Blaming you for suing them isn’t that unreasonable – after all, you are choosing to sue them.

Yes, in that situation I would be choosing to defend my rights, and the lawsuit would be caused by the pawn’s willingness to believe something defamatory about someone they don’t like written by someone they never met. In fact, trying to warn them of this will often just empower them to make even more defamatory statements.

Smart people won’t fall into this trap, but not everyone is smart. The trap is not set by the plaintiff, who was simply targeted by those who didn’t like him or her, but was set by instigators who cannot be located but who write very serious-sounding posts designed to induce third parties to grind their axe.

Perhaps if enough people fall into this trap, or the wrong person does, it will be prevented, but we’re not there yet. While it’s not Section 230’s "fault" the law definitely makes it possible, and without 230, it wouldn’t happen because ISPs wouldn’t let themselves by tricked, though I’d imagine if some admin didn’t like a poster they might go out on a limb and get sued.

Anonymous Coward says:

Re: Re: Re:2 Re:

these people are sitting ducks for being manipulated into being sued by those who would use them as pawns
If you are so sure this plan of yours would work and is obvious to anyone with half a brain, please show us one instance of it working. At all. On any level.

You mean name names and put targets on people’s back. Not necessary.

I did cite a case where "reiterating" content was a key element in proving one was a publisher rather than a distributor, and that should be sufficient.

We know that if someone posts, without attribution, a defamatory statement that they are a publisher and not a distributor.

We also know that there are people who will repeat what they find in Google without bothering to link to the original source, which makes them publisher.

One need not jump off a building to know that doing so is likely to cause death. The demand for specifics is therefore more indicative of a desire to target the people named.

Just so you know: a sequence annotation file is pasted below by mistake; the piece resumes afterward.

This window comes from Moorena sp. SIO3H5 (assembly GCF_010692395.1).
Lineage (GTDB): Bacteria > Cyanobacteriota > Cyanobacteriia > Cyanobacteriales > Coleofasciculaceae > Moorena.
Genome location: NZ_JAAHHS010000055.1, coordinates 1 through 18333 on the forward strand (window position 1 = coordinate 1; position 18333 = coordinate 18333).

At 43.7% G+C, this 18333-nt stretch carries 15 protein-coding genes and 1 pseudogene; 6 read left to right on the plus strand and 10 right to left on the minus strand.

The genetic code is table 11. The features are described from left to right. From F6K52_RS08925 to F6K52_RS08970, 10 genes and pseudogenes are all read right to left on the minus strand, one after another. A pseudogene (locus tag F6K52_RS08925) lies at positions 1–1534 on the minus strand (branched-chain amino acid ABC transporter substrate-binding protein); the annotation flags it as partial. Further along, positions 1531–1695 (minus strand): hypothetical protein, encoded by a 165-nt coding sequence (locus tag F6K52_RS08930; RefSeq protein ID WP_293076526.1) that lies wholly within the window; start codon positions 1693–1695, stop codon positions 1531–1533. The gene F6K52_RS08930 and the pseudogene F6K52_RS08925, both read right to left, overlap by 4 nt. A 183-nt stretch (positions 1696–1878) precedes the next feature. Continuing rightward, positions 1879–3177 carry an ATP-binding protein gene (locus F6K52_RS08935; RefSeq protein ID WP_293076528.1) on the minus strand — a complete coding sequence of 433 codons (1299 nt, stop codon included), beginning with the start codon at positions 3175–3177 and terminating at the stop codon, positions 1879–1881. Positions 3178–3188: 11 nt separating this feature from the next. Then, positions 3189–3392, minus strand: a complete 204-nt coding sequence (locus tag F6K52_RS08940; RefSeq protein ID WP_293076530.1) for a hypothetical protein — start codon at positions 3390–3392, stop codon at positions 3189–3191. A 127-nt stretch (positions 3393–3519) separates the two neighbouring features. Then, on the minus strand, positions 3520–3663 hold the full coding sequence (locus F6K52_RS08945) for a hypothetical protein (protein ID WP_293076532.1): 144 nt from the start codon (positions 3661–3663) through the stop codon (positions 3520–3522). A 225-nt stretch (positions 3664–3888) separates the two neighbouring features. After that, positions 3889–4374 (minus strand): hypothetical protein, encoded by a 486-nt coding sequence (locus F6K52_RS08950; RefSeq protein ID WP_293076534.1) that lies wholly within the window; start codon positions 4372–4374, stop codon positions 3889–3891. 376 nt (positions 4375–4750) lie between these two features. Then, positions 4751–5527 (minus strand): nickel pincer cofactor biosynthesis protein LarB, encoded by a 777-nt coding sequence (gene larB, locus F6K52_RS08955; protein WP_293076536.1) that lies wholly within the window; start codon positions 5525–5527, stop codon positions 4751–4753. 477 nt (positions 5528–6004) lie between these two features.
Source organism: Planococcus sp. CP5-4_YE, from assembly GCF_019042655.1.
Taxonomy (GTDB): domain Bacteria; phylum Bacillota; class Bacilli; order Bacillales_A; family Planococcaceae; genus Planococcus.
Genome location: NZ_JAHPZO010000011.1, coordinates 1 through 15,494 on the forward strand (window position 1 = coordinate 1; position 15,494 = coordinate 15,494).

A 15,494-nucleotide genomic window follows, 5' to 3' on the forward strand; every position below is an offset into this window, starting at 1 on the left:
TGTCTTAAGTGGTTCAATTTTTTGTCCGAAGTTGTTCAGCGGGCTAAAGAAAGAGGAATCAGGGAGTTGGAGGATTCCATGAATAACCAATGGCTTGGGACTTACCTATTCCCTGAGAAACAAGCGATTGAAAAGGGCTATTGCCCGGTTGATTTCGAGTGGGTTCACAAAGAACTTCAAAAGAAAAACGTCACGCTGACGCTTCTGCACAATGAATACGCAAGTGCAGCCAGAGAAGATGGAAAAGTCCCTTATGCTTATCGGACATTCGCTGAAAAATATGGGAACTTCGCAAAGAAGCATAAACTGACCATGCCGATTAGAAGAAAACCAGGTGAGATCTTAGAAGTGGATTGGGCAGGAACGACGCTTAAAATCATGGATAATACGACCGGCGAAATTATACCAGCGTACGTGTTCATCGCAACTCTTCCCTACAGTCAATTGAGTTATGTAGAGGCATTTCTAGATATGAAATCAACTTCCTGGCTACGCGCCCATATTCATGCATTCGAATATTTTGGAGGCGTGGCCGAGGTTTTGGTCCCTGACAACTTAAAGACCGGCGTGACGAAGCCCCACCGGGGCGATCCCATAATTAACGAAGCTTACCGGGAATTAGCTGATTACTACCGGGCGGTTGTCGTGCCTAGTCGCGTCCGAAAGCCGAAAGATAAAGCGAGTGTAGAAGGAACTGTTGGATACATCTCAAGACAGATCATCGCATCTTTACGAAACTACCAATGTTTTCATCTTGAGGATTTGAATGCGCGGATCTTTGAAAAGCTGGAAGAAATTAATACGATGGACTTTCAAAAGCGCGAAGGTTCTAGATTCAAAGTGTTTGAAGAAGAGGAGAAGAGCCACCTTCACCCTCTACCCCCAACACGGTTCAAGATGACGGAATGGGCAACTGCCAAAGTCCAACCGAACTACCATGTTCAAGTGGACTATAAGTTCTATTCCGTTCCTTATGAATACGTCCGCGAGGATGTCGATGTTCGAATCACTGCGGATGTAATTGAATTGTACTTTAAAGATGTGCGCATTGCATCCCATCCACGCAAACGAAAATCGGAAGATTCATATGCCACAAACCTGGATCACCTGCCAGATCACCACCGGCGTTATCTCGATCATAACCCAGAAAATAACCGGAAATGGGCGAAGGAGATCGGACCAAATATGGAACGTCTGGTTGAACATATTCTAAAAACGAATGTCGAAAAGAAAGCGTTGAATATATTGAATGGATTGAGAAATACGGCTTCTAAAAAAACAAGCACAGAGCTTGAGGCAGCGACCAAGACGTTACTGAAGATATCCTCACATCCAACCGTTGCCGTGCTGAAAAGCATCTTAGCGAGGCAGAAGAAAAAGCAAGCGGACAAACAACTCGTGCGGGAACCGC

Anonymous Coward says:

Re: Re: Re:3 Re:

You mean name names and put targets on people’s back. Not necessary.

Yes, it’s truly not. In such cases you can simply blank out the people’s names and offer a court document instead.

Nobody needs to know names. What needs to be known that your interpretation of the law exists outside of your fevered, fanciful imagination.

PaulT (profile) says:

Re: Re: Re:3 Re:

"I did cite a case"

Did you? Would you mind linking again, since you refuse to offer people a way to search your previous posts?

"We know that if someone posts, without attribution, a defamatory statement that they are a publisher and not a distributor."

Yes – but the person who posts that would be liable, not the platform they used to post it, and certainly not someone showing them where that platform is.

"We also know that there are people who will repeat what they find in Google without bothering to link to the original source, which makes them publisher."

No, the fact that stupid people exist does not change the nature of a business.

That One Guy (profile) says:

Be careful what you wish for...

The ‘funny’ part of this is that if they do get their way neither side is going to be happy with the result.

Reinstate a penalty for moderation and sites are likely to go one of two ways, either moderating nothing, which will anger the idiots who think they’re not doing enough, or moderating heavily anything that even might be objectionable, angering the idiots who think that sites are already moderating too much.

In their rush to throw tantrums because social media platforms aren’t doing what they want them to they’ve completely missed that even if they win social media platforms still won’t do what they want them to.

cpt kangarooski says:

I’m inclined to agree with the Democrats here, to an extent. While sites absolutely don’t have to delete content, and should not be compelled to, that doesn’t mean that it Sites shouldn’t want to. Certainly, were I running a site that allowed user content to be posted, I would be greatly concerned about not providing any assistance to harmful speech, including by not providing a platform for it or for the people who engage in it, or by offering them connections to my users or by doing business with businesses that did tolerate it. Let malicious users go elsewhere to exercise their right of free speech.